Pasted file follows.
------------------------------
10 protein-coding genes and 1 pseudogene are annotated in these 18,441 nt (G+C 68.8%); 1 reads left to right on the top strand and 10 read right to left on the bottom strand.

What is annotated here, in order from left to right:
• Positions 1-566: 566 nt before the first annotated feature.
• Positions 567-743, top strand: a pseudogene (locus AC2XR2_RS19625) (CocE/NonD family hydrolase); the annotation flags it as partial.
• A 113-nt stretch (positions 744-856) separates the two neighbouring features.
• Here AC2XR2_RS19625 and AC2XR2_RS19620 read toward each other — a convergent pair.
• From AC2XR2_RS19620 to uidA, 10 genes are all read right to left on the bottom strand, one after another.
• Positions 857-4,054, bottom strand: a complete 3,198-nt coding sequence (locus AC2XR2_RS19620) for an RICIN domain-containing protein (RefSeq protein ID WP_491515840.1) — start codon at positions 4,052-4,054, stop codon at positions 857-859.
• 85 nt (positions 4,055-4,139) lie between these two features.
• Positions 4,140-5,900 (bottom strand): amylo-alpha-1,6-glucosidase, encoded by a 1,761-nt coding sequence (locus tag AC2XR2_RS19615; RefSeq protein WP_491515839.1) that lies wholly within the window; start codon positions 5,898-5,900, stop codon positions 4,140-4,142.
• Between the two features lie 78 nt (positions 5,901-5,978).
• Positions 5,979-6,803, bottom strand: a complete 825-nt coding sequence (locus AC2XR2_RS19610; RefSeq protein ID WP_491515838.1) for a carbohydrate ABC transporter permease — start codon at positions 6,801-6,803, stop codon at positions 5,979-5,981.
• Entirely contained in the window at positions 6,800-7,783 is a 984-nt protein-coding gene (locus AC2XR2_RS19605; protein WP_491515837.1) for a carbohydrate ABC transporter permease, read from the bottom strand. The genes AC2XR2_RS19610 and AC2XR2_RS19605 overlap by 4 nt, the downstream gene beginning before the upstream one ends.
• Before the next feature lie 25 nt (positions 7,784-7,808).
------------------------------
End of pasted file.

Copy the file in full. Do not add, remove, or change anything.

10 protein-coding genes and 1 pseudogene are annotated in these 18,441 nt (G+C 68.8%); 1 reads left to right on the top strand and 10 read right to left on the bottom strand.

What is annotated here, in order from left to right:
• Positions 1-566: 566 nt before the first annotated feature.
• Positions 567-743, top strand: a pseudogene (locus AC2XR2_RS19625) (CocE/NonD family hydrolase); the annotation flags it as partial.
• A 113-nt stretch (positions 744-856) separates the two neighbouring features.
• Here AC2XR2_RS19625 and AC2XR2_RS19620 read toward each other — a convergent pair.
• From AC2XR2_RS19620 to uidA, 10 genes are all read right to left on the bottom strand, one after another.
• Positions 857-4,054, bottom strand: a complete 3,198-nt coding sequence (locus AC2XR2_RS19620) for an RICIN domain-containing protein (RefSeq protein ID WP_491515840.1) — start codon at positions 4,052-4,054, stop codon at positions 857-859.
• 85 nt (positions 4,055-4,139) lie between these two features.
• Positions 4,140-5,900 (bottom strand): amylo-alpha-1,6-glucosidase, encoded by a 1,761-nt coding sequence (locus tag AC2XR2_RS19615; RefSeq protein WP_491515839.1) that lies wholly within the window; start codon positions 5,898-5,900, stop codon positions 4,140-4,142.
• Between the two features lie 78 nt (positions 5,901-5,978).
• Positions 5,979-6,803, bottom strand: a complete 825-nt coding sequence (locus AC2XR2_RS19610; RefSeq protein ID WP_491515838.1) for a carbohydrate ABC transporter permease — start codon at positions 6,801-6,803, stop codon at positions 5,979-5,981.
• Entirely contained in the window at positions 6,800-7,783 is a 984-nt protein-coding gene (locus AC2XR2_RS19605; protein WP_491515837.1) for a carbohydrate ABC transporter permease, read from the bottom strand. The genes AC2XR2_RS19610 and AC2XR2_RS19605 overlap by 4 nt, the downstream gene beginning before the upstream one ends.
• Before the next feature lie 25 nt (positions 7,784-7,808).